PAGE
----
Stepping out to the road of empowerment

Stepping out to the road of empowerment

Layla Wofsy ’19

There has never been a question in my mind about where I stand on key political issues. I am a proud liberal and have always been outspoken about my opinions (at least when I am in the confines of my living room). However, when I talk to my parents, my sister and other family members, I am speaking to an audience who all tend to agree with me. It wasn’t until this 2017 election that I realized there is a world that exists beyond the safety net of my own home and that I should venture out to make a difference.

After the 2017 election, I recognized the importance of sharing my ideas with people who may not share the same views. So this year, I have engaged in conversations with my friends and teachers and even some strangers. Each time I speak out about an issuewhether I am discussing women’s rights, immigration, or economicsI feel a little more empowered.

The Women’s March, marked an important moment in my life, when I realized I had to take a bigger step and become more involved in politics. This march was the perfect opportunity.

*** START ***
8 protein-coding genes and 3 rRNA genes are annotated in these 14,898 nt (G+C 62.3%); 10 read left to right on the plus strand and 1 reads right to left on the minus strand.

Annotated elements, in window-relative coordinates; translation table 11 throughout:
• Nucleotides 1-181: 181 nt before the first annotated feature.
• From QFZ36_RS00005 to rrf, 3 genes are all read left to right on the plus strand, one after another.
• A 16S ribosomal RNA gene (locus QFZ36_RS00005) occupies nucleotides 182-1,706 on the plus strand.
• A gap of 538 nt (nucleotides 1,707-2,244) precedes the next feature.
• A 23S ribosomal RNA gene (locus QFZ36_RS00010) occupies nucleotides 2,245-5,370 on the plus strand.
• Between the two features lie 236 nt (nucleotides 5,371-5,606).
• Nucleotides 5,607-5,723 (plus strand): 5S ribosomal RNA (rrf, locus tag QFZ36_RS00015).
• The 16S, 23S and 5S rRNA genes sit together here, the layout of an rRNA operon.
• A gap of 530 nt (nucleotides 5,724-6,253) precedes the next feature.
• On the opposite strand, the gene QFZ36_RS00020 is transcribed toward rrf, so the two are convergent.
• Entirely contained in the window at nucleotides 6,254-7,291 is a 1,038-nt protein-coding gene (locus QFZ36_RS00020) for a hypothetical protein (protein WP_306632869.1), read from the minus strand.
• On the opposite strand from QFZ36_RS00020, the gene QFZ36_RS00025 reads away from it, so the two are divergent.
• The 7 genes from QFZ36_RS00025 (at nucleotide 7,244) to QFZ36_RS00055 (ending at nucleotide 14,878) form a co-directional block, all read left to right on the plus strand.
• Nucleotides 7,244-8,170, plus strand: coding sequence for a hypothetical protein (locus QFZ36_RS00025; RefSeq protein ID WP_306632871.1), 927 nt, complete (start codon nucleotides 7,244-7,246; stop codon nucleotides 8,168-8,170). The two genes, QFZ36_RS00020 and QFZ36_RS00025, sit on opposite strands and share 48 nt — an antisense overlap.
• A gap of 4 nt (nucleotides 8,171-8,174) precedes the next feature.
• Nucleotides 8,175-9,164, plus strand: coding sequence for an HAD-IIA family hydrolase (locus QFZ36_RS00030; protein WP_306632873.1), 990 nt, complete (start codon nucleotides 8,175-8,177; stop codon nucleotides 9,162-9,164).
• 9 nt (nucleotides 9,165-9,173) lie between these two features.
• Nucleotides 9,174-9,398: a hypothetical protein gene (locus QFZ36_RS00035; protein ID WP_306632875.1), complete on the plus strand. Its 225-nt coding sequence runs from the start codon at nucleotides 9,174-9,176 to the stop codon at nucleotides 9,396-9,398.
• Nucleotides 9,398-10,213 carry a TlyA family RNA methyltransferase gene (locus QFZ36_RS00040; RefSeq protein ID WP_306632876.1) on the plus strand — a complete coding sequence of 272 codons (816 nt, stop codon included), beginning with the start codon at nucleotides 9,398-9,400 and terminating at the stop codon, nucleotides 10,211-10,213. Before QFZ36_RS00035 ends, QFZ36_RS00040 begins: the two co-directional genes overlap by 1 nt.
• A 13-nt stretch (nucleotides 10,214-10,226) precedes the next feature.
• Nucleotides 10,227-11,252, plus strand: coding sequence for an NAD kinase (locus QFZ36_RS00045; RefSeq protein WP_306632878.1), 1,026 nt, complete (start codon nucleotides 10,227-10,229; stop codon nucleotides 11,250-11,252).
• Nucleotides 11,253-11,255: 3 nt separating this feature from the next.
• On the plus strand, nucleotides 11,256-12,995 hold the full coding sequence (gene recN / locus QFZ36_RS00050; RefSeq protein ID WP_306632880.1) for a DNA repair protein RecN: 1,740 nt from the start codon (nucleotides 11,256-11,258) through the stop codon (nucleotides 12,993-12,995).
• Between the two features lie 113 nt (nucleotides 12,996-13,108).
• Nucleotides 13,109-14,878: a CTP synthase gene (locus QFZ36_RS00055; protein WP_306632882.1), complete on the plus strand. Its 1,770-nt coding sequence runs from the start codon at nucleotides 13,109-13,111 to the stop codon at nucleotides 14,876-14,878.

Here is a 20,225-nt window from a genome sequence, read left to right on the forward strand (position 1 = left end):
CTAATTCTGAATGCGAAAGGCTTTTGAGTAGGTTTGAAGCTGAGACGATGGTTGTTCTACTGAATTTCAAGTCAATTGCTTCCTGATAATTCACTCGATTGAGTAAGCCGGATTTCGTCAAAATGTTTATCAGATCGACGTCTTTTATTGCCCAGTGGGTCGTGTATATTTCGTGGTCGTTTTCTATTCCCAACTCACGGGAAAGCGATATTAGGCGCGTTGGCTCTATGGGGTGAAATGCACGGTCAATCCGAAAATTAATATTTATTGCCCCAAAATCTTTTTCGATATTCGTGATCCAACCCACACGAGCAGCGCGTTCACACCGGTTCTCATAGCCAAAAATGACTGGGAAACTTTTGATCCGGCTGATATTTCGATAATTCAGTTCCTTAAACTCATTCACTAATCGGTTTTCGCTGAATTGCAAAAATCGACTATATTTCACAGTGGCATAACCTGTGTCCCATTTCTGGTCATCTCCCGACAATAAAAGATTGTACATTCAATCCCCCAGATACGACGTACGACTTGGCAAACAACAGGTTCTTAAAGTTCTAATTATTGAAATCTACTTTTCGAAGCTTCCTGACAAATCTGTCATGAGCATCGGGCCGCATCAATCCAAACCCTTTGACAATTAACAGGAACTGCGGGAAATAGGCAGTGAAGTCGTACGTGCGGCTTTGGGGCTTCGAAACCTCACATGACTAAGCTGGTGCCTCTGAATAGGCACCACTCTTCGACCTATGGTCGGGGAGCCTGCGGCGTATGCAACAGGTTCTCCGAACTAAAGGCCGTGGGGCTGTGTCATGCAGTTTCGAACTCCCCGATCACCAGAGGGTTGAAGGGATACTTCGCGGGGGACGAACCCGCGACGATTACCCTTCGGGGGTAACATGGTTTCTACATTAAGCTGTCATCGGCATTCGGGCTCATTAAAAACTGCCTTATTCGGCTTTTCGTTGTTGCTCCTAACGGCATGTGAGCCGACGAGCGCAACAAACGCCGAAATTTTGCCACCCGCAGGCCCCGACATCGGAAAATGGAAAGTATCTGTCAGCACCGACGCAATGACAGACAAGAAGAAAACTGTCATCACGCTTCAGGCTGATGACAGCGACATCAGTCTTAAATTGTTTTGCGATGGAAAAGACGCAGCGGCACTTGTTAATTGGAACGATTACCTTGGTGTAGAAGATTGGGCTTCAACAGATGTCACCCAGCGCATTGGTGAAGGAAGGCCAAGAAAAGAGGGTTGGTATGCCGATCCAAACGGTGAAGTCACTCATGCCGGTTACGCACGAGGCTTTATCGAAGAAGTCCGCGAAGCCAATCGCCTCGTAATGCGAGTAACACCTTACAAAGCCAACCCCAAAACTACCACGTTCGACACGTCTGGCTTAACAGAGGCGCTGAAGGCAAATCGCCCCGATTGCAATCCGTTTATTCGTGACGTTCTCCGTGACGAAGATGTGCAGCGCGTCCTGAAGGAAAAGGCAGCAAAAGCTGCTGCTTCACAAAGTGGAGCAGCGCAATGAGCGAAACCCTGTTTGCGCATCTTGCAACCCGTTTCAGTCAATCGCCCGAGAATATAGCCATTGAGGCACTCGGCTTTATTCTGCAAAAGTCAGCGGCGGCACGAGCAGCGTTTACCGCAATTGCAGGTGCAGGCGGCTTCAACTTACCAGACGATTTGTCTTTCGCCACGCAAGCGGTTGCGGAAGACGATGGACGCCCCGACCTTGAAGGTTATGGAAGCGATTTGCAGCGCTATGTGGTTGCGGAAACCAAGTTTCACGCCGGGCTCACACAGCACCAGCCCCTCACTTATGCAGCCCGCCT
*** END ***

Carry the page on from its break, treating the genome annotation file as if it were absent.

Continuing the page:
Chanting “Women’s rights are human rights,” and uniting with other men and women who displayed similar excitement and hope, made me feel like I was part of something that was making a difference in the world. Being part of this large movement provided me with a strong sense of empowerment.

After participating in the march, I knew I was not  done. I joined Facebook groups, subscribed to newsletters and was ultimately determined to feel empowered again. I decided to  sign up for a program called “Daily Action,”  where each day I receive a text message with a brief description of an issue occurring in our country and I am provided a politician’s phone number that I can contact. This program keeps me informed and helps me have a say in the policies that govern our country.

Along with many other Staples students, on International Women’s Day , I proudly dressed in red and encouraged others to do the same. My activism inspired my younger sister to follow in my footsteps and wear red, too. At first, she didn’t understand what the movement was all about, but that just gave me the opportunity to explain to her the importance of equality for women. Sharing my passion for feminism with my sister made me feel invigorated.

I have also attended meetings and discussions in the community. I went to listen to the “Equalize the Vote CT” panel at the Westport Country Playhouse, that discussed abolishing the Electoral College. Ultimately, I do whatever I can to get involved.

My living room no longer acts as my safety net. I no longer need this comfort because I have found various groups that I can relate to, which empower me to inspire others and create meaningful change.